Can novels dabble in real-life horrors sensitively? On the evidence of James Roberton’s thriller, the answer is yes, says Hannah McGill
The Professor Of Truth
Hamish Hamilton, £16.99
SHOULD novelists and other makers of fictions be discouraged from drawing their inspiration from life? Some argue that novels and films drawn from real events muddy the factual waters, pollute collective memory with inaccuracies or even just display poor taste.
Clearly, to bar the practice would be impossible: most writers are drawing from something real most of the time, whether they’re up front about it or not. But objections can be more vociferous when the aspect of real life chosen is a controversial one. Say, one of the biggest crimes the UK has ever seen. Or one of the most significant miscarriages of justice.
James Robertson’s new novel doesn’t name as its subject the explosion of Pan Am Flight 103 over Lockerbie in 1988, or the ensuing legal case against Abdelbaset al-Megrahi, but the parallels are not so much clear as glaring. Robertson, indeed, is hardly ducking them: while his publishers are urging comparison with the thrillers of Graham Greene and John le Carré, he’s sharing promotional events with activists for a reopening of the Lockerbie case.
That’s not necessarily a contradiction. On one level, this is a fictional study of how ordinary people cope with embroilment in crimes and cover-ups perpetrated by states; on another, it’s a piece of campaigning literature, intended to publicise the overt problems with a case which the cross-party bulk of the British political establishment would dearly love to see closed for good. These functions aren’t mutually exclusive. But since some potential readers of a new novel by the author of The Testament of Gideon Mack and And the Land Lay Still may be put off by the prospect of being campaigned at, let’s deal with the first one first.
The Professor Of Truth is not a treatise in novel’s clothing, but a novel, and a very good one at that: at once powered by action and mystery, and profoundly invested in the emotional lives of its characters. The titular professor, an English literature academic named Alan Tealing, is a lovingly drawn and wholly believable creation: widely read, but secretly fearful of intellectual adequacy; private, but forced into a public role by the unsought drama of having lost his wife and daughter in the most high-profile manner imaginable. A slightly dull man who has been briefly transformed by his experience of love and fatherhood, Tealing is now an amateur sleuth, preoccupied day and night by “The Case” even two decades after its main event. His project is not just to bypass official obfuscation and find those really responsible for his loss: it is to replace the energy of his marriage, to keep alive a passion for something, to secure for himself a point to it all.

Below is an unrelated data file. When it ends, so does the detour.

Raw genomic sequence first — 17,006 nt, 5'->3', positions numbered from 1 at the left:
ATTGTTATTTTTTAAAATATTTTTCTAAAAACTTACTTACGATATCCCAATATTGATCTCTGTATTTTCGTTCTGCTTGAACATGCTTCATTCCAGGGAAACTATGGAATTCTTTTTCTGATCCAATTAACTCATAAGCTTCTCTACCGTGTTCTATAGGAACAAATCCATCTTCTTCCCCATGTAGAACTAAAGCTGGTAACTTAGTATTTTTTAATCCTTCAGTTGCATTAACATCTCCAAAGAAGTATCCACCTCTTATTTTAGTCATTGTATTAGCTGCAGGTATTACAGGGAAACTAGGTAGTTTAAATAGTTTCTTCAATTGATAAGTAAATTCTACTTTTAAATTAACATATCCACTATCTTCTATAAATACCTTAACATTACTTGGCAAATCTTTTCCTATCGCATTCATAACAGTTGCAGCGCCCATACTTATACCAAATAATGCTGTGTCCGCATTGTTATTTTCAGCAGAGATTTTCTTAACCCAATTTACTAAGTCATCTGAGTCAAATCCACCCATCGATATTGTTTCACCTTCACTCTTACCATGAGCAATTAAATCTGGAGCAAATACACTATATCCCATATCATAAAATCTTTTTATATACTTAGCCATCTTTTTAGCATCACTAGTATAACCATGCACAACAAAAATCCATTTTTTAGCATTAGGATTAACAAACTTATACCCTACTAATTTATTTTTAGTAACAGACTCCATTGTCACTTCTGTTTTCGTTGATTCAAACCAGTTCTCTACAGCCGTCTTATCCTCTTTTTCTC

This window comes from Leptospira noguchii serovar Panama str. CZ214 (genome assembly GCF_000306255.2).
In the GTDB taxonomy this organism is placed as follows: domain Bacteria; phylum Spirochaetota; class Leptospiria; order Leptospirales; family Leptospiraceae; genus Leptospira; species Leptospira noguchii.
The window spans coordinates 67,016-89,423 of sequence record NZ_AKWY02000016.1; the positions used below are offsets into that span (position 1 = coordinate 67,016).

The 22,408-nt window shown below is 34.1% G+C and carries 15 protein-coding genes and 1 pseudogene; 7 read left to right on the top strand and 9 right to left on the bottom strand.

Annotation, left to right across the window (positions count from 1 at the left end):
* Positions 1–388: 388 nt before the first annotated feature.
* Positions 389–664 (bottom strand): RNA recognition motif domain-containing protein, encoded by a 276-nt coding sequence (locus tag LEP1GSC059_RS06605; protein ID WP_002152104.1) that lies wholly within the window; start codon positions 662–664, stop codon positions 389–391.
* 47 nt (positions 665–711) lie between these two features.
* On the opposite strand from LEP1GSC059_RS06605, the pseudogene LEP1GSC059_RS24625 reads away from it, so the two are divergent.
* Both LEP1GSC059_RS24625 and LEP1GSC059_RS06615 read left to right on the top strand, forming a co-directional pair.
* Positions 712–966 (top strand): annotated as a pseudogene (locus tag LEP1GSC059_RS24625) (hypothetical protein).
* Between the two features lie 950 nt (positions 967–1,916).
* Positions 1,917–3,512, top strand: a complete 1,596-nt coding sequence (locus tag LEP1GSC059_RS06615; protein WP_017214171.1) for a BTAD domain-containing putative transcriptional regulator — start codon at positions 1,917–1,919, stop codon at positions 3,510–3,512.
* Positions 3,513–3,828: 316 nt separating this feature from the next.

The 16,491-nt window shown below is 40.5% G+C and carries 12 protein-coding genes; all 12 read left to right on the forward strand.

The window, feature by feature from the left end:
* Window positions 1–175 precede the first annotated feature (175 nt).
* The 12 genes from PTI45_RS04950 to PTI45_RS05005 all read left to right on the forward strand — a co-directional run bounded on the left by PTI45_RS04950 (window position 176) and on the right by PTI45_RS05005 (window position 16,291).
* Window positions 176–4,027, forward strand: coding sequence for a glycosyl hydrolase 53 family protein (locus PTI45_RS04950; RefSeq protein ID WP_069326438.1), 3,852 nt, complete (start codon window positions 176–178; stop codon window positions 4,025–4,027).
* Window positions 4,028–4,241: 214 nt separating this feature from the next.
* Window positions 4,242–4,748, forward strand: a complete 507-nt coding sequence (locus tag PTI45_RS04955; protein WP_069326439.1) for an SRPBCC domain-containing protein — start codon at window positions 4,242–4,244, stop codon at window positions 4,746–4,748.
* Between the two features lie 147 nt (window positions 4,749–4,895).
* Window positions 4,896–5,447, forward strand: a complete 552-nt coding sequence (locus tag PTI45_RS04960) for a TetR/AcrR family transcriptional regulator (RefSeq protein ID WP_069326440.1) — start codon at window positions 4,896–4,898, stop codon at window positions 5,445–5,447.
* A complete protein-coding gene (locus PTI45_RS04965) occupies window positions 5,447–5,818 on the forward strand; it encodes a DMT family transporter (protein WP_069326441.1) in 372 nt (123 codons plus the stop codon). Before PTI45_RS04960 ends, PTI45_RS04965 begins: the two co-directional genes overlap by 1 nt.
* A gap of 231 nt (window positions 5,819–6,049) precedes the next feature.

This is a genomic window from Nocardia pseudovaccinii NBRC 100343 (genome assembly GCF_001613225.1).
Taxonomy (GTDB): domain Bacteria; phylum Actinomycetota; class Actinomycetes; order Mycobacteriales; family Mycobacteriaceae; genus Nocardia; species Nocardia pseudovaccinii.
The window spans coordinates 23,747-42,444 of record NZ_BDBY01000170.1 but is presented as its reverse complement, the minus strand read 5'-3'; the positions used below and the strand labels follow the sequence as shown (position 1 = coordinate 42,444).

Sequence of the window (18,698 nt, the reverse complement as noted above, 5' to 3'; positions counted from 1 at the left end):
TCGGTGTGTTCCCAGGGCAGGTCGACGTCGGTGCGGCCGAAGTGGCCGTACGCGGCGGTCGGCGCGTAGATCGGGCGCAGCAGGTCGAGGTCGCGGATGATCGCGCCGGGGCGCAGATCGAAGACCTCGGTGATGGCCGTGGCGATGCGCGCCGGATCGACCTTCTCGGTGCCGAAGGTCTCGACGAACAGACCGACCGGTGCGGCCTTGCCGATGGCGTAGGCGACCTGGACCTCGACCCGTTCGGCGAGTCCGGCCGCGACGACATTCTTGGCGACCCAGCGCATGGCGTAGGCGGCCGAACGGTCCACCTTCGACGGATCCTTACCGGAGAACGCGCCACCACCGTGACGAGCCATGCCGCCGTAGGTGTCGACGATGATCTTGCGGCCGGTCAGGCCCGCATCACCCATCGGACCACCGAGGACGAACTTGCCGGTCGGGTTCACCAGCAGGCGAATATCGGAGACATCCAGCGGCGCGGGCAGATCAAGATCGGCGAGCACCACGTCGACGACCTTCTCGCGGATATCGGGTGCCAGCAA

This is all wonderfully and sensitively evoked, as are Tealing’s encounters along the way with truth-seekers, secret-keepers and minor players alike. Robertson offers up some powerful philosophical asides on truth versus justice, cynicism versus hope, and the nature of romantic love; he also shows his mettle as an effortless evoker of atmospheres, particularly when Tealing’s quest takes him to Australia, and drunkenness, food poisoning, broiling heat and cultural alienation all mingle potently with his jet lag.
The plot can shift on in a slightly jerky manner, but that’s not too unusual within the political thriller genre, and Robertson’s way with character eases the transitions.
What, then, about the book’s relationship to the Lockerbie disaster itself? Well, it made me want to know more. I would guess that conversations took place between Robertson and his publishers about whether to include any material on the real case; and that the decision not to do so was down to a quite reasonable desire to give Robertson’s work a life as fiction.
However, I’d posit that since the proximity of “The Case” to its real-life counterpart is too extreme to be missed or disregarded – and since the author seems to wish for quite the reverse effect – it would have been useful to the reader to have included some information, even if it was just direction to authoritative factual sources.
Such an addition would both service the curiosity inevitably stimulated by Robertson’s story, and help to emphasise where his book diverges from the real events, in either their official or unofficial versions. For the record, I read a useful précis by Gareth Peirce in the London Review of Books (available online) of the issues raised by campaigners against Al-Megrahi’s conviction, and plentiful further information at Dr Jim Swire’s lockerbietruth.com and Robert Black QC’s lockerbiecase.blogspot.com. (As for a credible defence of the official version – well, good luck sourcing one; many of the bereaved don’t feel that they have yet. This isn’t so much a case of unstable conspiracy theories, as one in which the theories stand strong while the official version falls apart if you breathe on it.)
So should novelists keep their inky hands off real-life tragedies? One answer is that the word “should” has no business intruding on art. Another is that on this evidence, absolutely not: the mingling can produce work that’s both beautiful and important. «